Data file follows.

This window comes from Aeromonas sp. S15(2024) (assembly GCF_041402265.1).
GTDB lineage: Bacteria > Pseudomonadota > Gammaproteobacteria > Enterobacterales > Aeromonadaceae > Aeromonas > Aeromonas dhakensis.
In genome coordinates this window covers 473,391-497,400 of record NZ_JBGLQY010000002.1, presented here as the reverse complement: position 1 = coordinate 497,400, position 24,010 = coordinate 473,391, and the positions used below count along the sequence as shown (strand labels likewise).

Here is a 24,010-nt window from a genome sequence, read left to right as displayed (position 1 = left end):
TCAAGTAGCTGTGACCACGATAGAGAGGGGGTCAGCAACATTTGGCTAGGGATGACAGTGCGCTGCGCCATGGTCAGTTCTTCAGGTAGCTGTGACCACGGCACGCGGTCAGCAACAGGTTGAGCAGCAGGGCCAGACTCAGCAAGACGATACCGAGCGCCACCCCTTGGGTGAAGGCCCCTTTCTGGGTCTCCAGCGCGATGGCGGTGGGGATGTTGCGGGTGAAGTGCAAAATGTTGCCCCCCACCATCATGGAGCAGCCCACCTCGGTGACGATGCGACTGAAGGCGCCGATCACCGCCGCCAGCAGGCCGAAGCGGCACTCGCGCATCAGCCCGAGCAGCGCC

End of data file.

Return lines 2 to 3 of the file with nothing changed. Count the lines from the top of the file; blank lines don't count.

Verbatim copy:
GTDB lineage: Bacteria > Pseudomonadota > Gammaproteobacteria > Enterobacterales > Aeromonadaceae > Aeromonas > Aeromonas dhakensis.
In genome coordinates this window covers 473,391-497,400 of record NZ_JBGLQY010000002.1, presented here as the reverse complement: position 1 = coordinate 497,400, position 24,010 = coordinate 473,391, and the positions used below count along the sequence as shown (strand labels likewise).